http://upload.wikimedia.org/wikipedia/commons/3/37/Zallascht_Sadat_Miss_Afghanistan_-_e.jpg 

Abkhazia - Land of Darkness

Map centered on the Caucasus indicating Abkhazia (orange)and the rest of Georgia (grey).


Abkhazia is a disputed territory on the eastern coast of the Black Sea and the south-western flank of the Caucasus. Abkhazia considers itself an independent state, called the Republic of Abkhazia or Apsny. This status is recognised by Russia, Nicaragua, Venezuela, Nauru, Tuvalu and Vanuatu and also by the partially recognised state of South Ossetia, and the unrecognized Transnistria and Nagorno-Karabakh.

The Georgian government and the majority of the world's governments consider Abkhazia a part of Georgia's territory. Under Georgia's official designation it is an autonomous republic, called the Autonomous Republic of Abkhazia, whose government sits in exile in Tbilisi.

The status of Abkhazia is a central issue of the Georgian–Abkhazian conflict. The wider region formed part of the Soviet Union until 1991. As the Soviet Union began to disintegrate towards the end of the 1980s, ethnic tensions grew between Abkhaz and Georgians over Georgia's moves towards independence. This led to the 1992–1993 War in Abkhazia that resulted in a Georgian military defeat, De facto independence of Abkhazia and the mass exodus and ethnic cleansing of the Georgian population from Abkhazia. In spite of the 1994 ceasefire agreement and years of negotiations, the status dispute has not been resolved, and despite the long-term presence of a United Nations monitoring force and a Russian-dominated Commonwealth of Independent States (CIS) peacekeeping operation, the conflict has flared up on several occasions. In August 2008, the sides again fought during the South Ossetia War, which was followed by the formal recognition of Abkhazia by Russia, the annulment of the 1994 cease fire agreement and the termination of the UN and CIS missions. On 28 August 2008, the Parliament of Georgia passed a resolution declaring Abkhazia a Russian-occupied territory.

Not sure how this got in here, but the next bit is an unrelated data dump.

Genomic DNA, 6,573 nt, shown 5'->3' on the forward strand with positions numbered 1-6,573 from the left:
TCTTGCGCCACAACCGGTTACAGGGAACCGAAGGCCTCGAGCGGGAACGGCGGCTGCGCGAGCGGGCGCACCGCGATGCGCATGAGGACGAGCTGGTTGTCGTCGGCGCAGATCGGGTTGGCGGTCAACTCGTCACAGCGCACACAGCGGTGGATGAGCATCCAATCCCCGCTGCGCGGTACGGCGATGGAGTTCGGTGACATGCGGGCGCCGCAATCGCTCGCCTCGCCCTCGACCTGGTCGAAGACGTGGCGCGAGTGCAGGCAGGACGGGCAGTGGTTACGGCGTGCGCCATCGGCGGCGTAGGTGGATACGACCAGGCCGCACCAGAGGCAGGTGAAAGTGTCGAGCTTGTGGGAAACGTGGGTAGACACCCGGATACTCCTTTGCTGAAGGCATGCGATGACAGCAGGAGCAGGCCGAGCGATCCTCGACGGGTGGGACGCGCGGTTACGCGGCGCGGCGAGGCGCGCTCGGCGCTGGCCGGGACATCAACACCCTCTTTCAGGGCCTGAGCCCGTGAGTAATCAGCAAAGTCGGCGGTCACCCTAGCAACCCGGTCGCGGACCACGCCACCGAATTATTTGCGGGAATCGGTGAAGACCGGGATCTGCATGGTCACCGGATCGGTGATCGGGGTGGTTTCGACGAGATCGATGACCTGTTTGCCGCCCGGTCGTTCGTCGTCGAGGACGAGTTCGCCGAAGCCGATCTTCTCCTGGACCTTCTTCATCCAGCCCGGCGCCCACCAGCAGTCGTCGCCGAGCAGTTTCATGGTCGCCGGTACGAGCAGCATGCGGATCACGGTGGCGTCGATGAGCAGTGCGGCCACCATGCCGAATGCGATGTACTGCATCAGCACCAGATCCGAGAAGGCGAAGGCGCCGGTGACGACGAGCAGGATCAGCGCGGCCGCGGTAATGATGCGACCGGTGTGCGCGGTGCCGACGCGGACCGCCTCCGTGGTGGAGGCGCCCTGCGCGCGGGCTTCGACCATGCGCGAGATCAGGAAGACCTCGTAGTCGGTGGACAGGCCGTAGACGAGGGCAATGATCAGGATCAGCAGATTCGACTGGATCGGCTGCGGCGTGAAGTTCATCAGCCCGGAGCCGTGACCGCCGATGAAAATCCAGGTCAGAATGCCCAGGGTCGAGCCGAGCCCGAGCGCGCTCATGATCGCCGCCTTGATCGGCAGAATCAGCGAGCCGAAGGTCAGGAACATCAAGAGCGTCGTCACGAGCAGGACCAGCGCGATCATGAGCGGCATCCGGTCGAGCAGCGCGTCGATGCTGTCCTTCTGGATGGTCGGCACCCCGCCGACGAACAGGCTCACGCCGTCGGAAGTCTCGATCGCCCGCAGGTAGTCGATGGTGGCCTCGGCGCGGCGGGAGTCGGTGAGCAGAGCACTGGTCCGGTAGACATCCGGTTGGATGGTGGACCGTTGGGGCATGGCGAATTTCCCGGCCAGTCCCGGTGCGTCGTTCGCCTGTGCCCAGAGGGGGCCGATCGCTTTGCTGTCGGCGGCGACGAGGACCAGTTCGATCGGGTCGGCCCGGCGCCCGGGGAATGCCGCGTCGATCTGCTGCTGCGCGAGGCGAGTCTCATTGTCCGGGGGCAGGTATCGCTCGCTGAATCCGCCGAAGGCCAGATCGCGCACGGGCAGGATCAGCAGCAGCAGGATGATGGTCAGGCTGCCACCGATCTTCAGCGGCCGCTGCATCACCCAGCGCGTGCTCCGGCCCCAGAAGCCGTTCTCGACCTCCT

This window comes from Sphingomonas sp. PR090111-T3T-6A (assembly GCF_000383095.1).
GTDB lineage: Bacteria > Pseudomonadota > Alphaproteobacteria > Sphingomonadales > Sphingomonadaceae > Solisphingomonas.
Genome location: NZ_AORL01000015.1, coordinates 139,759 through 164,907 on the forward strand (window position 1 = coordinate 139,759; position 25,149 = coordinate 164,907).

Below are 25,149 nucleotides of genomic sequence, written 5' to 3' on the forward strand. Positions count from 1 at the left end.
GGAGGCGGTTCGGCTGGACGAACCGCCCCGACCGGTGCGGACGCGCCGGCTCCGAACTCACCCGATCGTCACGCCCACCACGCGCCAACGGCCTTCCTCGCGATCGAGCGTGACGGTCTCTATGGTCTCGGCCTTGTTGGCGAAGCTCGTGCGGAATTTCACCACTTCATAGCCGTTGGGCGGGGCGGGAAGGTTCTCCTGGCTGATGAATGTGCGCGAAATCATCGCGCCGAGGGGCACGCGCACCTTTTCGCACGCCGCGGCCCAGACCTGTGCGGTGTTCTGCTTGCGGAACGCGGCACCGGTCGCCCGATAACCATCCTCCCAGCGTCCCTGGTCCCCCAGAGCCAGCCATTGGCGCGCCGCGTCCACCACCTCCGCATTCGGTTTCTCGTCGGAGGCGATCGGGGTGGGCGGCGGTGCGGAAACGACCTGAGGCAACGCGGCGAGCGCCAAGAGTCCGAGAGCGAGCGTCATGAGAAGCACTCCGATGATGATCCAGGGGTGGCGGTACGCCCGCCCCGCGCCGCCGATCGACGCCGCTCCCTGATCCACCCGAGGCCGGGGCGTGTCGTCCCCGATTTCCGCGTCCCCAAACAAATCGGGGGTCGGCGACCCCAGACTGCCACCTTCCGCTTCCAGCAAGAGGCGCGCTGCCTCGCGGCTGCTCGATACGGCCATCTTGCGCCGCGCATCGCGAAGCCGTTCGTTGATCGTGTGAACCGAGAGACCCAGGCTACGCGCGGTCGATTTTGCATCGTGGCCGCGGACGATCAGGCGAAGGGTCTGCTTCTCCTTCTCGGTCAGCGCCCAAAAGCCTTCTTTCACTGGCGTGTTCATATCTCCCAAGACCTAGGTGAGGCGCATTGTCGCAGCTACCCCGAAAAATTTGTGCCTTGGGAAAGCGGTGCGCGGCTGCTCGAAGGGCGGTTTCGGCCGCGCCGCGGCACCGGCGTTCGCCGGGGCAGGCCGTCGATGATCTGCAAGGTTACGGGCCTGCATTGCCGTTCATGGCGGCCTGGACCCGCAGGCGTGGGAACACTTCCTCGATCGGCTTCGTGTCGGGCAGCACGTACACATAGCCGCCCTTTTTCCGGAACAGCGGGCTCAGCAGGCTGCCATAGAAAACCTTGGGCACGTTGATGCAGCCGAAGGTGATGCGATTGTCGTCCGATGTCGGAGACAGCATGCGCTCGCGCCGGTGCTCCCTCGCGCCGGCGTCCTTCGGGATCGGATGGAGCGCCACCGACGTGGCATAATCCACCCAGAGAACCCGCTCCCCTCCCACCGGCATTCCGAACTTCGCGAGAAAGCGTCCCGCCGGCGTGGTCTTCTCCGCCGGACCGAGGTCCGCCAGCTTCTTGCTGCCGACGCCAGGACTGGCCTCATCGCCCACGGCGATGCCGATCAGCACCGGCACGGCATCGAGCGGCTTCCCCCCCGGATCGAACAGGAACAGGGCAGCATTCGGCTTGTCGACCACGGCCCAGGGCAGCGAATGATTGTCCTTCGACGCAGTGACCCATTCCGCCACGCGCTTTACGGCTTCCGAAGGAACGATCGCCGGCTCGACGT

Geography and climate

Abkhazia covers an area of about 8,600 km2 (3,320 sq mi) at the western end of Georgia.The Caucasus Mountains to the north and the northeast divide Abkhazia and the Russian Federation. To the east and southeast, Abkhazia is bounded by the Georgian region of Samegrelo-Zemo Svaneti; and on the south and southwest by the Black Sea.

Abkhazia is extremely mountainous. The Greater Caucasus Mountain Range runs along the region's northern border, with its spurs – the Gagra, Bzyb and Kodori ranges – dividing the area into a number of deep, well-watered valleys. The highest peaks of Abkhazia are in the northeast and east and several exceed 4,000 meters (13,123 ft) above sea level. Abkhazia's landscape ranges from coastal forests and citrus plantations to permanent snows and glaciers in the north of the region. Although Abkhazia's complex topographic setting has spared most of the territory from significant human development, its cultivated fertile lands produce tea, tobacco, wine and fruits, a mainstay of the local agricultural sector.